This is a wonderful piece of political memorabilia - ephemera feels too insubstantial a term - from the London radicalism of 160 years ago. It's a membership card of the Land and Labour League, an organisation which is not well known and only survived a few years, but was of real importance in the development of a determinedly radical tradition within the movements for political reform and social justice.
Many thanks to Richard Gold for recognising its importance and steering it in the direction of one of small band of political anoraks who collect this sort of thing (viz the author).
The Land and Labour League consisted largely of supporters of the Chartist radical Bronterre O'Brien (died 1864), who is sometimes regarded as a proto-socialist. They had mustered in force in some of the central London branches of the Reform League.
O'Brien's followers - many of them self-educated artisans - were strong advocates of currency reform, land nationalisation, rights for women and - though it's not on the League's list of founding principles - republicanism. The paper associated with the LLL was called the Republican. It was published for two years from 1870, and so through the period of the Paris Commune, which many LLL members supported. The O'Brienites were also instinctively opposed to class collaboration and to working with Liberals.
The story of the Land and Labour League has been told by the historian Royden Harrison in Before the Socialists. As well as establishing the League, many O'Brienites were also active in the International Working Men's Association (the First International) where they worked with Karl Marx and other emigre socialists living in London.
Marx had a mixed opinion of his O'Brienite allies, writing of the followers of 'the sect of the late Bronterre O'Brien, [who] are full of follies and crotchets such as currency quackery, false emancipation of women, and the like. In spite of these follies, they constitute an often necessary counterweight to trades unionists on the Council [of the IWMA]. They are more revolutionary, firmer on the land question, less nationalistic and not susceptible to bourgeois bribery. Otherwise they would have been kicked out long ago.' Given how irascible Marx often was, this is almost an endorsement!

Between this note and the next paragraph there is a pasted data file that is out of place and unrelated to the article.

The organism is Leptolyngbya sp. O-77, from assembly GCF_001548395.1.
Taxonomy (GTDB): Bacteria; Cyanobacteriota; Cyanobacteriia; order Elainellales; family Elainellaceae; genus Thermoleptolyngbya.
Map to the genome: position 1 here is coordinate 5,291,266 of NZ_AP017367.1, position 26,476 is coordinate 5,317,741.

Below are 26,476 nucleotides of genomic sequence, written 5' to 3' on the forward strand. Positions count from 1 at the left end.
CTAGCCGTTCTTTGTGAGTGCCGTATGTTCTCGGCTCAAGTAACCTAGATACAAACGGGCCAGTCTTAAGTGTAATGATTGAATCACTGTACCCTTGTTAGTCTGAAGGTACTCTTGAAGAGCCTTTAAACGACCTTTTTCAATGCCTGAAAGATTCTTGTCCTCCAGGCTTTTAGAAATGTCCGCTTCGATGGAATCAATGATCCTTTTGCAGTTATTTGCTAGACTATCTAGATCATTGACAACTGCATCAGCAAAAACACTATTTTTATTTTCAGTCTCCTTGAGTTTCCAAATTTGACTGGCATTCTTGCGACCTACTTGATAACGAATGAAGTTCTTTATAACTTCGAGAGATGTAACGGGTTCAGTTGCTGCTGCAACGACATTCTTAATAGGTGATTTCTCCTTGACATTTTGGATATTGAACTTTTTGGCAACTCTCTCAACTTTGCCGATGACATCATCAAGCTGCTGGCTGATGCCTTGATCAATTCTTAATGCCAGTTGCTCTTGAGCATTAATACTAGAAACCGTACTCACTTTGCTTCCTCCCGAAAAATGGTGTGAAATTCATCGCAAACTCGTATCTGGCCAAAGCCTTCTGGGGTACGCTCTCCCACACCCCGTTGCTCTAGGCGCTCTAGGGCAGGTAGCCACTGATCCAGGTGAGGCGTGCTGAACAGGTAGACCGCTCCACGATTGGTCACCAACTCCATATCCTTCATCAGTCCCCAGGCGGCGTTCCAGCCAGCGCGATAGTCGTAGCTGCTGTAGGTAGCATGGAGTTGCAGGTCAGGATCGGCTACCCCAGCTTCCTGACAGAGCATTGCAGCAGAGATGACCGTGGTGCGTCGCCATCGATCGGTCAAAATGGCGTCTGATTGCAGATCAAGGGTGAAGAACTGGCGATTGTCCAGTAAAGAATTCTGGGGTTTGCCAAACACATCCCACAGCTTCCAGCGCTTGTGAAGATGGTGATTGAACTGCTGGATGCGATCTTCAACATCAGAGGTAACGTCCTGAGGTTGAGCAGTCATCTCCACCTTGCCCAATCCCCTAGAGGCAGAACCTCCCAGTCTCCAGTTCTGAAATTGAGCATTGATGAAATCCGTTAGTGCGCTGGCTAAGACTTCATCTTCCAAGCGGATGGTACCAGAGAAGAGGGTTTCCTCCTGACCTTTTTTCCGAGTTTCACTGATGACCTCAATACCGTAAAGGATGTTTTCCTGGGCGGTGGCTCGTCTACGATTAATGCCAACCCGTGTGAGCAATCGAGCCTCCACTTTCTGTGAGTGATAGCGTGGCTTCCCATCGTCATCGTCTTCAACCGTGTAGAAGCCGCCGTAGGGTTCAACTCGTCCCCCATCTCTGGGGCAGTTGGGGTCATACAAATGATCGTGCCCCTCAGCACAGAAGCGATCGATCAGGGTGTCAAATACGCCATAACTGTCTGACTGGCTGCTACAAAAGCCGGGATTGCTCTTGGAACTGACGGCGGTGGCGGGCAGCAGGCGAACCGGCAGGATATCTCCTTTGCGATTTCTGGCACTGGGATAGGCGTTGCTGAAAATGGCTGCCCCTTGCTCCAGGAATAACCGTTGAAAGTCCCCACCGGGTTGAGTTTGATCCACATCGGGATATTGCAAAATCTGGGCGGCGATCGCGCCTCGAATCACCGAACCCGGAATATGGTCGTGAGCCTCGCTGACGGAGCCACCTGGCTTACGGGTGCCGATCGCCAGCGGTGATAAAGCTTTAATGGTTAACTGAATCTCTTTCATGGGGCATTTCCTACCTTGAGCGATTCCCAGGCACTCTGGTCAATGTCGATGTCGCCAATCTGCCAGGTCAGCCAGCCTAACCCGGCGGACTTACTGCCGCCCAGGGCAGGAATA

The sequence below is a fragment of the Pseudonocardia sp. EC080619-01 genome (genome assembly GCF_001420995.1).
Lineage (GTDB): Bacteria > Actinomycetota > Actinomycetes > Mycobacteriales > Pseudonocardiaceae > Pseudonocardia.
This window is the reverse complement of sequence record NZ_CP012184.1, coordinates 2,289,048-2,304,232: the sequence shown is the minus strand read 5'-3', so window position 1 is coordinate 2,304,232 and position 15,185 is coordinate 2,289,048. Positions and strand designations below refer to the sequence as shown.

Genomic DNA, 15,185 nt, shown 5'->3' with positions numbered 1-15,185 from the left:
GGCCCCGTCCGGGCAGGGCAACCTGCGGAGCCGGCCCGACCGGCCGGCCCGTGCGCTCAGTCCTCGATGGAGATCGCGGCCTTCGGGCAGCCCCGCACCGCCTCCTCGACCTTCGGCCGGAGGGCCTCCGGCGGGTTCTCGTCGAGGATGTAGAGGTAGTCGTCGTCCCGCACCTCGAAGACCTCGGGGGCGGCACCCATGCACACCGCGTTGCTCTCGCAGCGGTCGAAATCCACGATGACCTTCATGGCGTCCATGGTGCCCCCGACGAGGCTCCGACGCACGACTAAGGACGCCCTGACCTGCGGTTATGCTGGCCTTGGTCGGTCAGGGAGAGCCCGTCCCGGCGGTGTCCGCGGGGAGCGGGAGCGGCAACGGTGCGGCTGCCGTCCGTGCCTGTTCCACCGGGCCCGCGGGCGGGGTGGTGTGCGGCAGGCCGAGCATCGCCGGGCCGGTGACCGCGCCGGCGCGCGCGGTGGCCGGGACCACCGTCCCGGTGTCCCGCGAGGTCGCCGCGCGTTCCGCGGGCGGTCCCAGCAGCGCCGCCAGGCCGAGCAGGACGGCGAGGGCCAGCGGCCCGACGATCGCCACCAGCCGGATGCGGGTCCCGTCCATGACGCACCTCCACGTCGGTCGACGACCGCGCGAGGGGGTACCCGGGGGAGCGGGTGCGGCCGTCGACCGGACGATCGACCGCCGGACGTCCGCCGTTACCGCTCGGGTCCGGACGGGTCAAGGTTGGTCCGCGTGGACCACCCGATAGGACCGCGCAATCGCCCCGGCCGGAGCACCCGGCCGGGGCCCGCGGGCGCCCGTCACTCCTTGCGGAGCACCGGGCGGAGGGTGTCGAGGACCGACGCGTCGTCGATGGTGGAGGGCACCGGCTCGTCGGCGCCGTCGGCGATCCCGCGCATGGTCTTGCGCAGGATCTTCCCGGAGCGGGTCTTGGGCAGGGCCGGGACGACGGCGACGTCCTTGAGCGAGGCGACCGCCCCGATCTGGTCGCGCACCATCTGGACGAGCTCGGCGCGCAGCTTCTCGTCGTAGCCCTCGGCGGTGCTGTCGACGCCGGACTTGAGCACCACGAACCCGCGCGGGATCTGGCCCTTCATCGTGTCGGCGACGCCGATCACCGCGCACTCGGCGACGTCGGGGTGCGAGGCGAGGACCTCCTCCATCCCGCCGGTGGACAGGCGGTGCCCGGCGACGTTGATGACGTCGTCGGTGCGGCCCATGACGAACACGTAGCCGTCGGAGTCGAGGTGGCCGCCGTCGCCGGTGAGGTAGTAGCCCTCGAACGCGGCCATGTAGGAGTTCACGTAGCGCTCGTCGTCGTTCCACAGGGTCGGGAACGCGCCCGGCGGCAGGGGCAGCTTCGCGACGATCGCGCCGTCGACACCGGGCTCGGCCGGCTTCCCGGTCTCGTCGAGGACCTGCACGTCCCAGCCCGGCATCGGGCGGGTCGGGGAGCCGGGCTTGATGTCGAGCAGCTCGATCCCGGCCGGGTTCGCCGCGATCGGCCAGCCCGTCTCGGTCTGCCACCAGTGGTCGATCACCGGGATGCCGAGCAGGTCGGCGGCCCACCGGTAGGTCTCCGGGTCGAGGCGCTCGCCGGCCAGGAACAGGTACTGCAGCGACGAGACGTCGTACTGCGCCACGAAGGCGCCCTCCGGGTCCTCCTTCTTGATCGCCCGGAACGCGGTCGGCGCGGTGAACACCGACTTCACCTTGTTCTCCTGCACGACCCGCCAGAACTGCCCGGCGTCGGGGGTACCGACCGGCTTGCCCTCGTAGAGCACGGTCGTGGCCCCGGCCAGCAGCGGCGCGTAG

Later the O'Brienites devoted much of their energies to an ultimately unsuccessful venture to establish a cooperative colony in Kansas - the sort of 'crotchet' of which Marx would have disapproved. They also established the Manhood Suffrage League. And a few of O'Brien's followers were still around in the 1880s to enlist in the ranks of the Social Democratic Federation.
The early 1870s were a high water mark in what was sometimes called social republicanism - the movement demanding the abolition of the monarchy not as an end in itself but as a step towards a truly representative system of governance which would work towards achieving social justice.
A century-and-a-half later, we haven't progressed very far down that path!
It's taken more than 200 years. But there is now, at last, a monument to Mary Wollstonecraft, feminist pioneer and author of A Vindication of the Rights of Woman.
Marvellously, it's on Newington Green in north London, within yards of the Unitarian meeting house which she attended (that's the building in a pastel shade of cream - still in use as a Unitarian place of worship).